Coastline newsletter / 2007 edition

ISSUE 13 Oct2007

UCP 600 - Application and Questions relating to Articles 18 and 26-29

By Gary Collyer

The last newsletter saw a break from our review of questions that have been posed, by corporates and banks, at numerous seminars conducted by the writer this year. In that newsletter we reviewed, mainly, the types of exclusions and modifications that various issuing banks were seen to be applying in their credits. Most of those issues were actually discussed at the ICC Banking Commission meeting that was held in Paris on 24/25 October.


In response to the various exclusions and modifications, a common theme came across from the participating national committees that attended the Banking Commission. That theme was to emphasise in the conclusion to those (and any future) opinions a message that was in line with the final note of my last newsletter i.e., "It should be noted by banks that if they are considering the exclusion of a rule, it is often not as simple as merely making a statement in the credit that article X or sub-article X is deleted or is not to apply. Very often there needs to be something put into the credit to cover the void that the exclusion leaves. Similarly, where a modification is made, the issuing bank must ensure that the revised wording in the credit is sufficiently descriptive so that there may be no ambiguity as to how it may be interpreted or applied".

The ICC national committees commented, not only via their written submissions to the opinions that were being discussed but also verbally during the various breaks, that in most cases the exclusions were for clauses or similar wording that existed under UCP 500. Why were banks including such conditions in their credits? Had these banks not read the UCP 600 correctly? Had these banks not received some form of training in interpreting the UCP? How did these banks operate under UCP 500? These were the million dollar questions, for which only the respective issuing banks can respond. It was also noted in a number of comments that, in each case, the issuing bank should bear the risk where there is ambiguity in a credit should the terms and conditions remain unclear due to any modification or exclusion. This was particularly so when issuing banks were seen to exclude sub-articles such as 14 (d), 14 (f) and 28 (h).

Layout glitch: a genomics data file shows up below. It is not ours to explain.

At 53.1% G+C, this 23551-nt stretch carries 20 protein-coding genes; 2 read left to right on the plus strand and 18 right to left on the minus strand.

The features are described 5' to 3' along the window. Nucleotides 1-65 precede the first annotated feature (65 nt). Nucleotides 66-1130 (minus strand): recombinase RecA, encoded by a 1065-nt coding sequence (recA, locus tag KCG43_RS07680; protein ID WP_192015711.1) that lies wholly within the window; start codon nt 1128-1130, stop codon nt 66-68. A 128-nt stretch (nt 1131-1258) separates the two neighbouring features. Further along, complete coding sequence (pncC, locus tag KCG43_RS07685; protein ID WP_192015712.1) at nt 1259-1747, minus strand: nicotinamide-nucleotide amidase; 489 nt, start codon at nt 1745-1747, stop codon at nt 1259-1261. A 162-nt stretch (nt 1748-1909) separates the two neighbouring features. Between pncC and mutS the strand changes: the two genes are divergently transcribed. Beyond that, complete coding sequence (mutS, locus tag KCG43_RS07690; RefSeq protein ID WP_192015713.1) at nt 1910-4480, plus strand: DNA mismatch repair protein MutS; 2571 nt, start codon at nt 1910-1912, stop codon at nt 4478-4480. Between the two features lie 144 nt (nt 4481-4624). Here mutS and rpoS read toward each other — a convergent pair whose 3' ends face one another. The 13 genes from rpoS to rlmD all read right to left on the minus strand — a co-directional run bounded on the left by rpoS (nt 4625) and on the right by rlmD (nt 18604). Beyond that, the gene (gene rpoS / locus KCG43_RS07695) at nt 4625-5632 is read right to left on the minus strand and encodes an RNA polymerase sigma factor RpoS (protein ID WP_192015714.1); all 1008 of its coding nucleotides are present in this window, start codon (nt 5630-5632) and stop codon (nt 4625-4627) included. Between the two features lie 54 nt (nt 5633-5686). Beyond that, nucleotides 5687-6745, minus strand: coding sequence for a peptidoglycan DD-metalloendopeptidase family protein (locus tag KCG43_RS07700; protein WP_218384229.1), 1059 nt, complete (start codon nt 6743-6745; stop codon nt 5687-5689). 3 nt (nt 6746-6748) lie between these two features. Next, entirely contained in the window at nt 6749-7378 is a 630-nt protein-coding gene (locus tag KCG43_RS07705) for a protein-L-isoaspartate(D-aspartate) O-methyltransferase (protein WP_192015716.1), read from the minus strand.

One of the big discussion points within the DC-PRO Discussion Forum has been whether or not the requirements of UCP 500 sub-article 23 (a) (iii) have been retained in UCP 600 article 20. For those that do not have the benefit of seeing the drafted opinions or the content of the Discussion Forum, I quote the text of the response that was included in the final version of the opinion:

"A bill of lading is a generic term for a transport document that includes, but is not necessarily limited to, transport by sea from a port of loading to a port of discharge. It is recognized, however, that there will still be occasions when the shipping company or its agent will include reference to a place of receipt or taking in charge that is different from the port of loading. To cover this eventuality, the content of sub-article 20 (a) (ii) reads: "indicate that the goods have been shipped on board a named vessel at the port of loading stated in the credit by:". The emphasis in this condition is that the document checker must be able to determine that the bill of lading appears to indicate that the shipped on board statement (pre-printed wording or by a separate notation) relates to loading on board the named vessel at the port of loading stated in the credit and not to any pre-carriage of the goods between a place of receipt or taking in charge and the port of loading. Unless it is evident from the bill of lading that the shipped on board statement applies to the vessel and the port of loading, the bill of lading will require an on board notation showing the port of loading and the name of the vessel, even if the goods are loaded on the vessel named in the bill of lading".

Last points from the Banking Commission. (1) A copy of the UCP 600 Commentary was handed to each of the attendees at the end of the first day. The Commentary represents the work of the UCP 600 Drafting Group. Each member drafted their own Commentary to the articles they had presented at an ICC seminar in Paris last October. The remainder of the Drafting Group then provided their input before a final draft was concluded. It is true to say that the drafting of the Commentary proved more difficult than drafting the rules themselves.

For those that are looking for an A-Z of letters of credit or examples of how the rules should be applied, you will probably be disappointed. The Drafting Group decided very early in the process that the Commentary would look at the issues debated in our discussions and why the words say what they do. Examples are often taken too literally as was found with those given in ICC Position Paper No. 4. Then, some banks took the view that those examples were the only way in which a transport document could be signed, even though there were other equally acceptable methods. Copies of the Commentary are or will shortly be available from your local ICC office.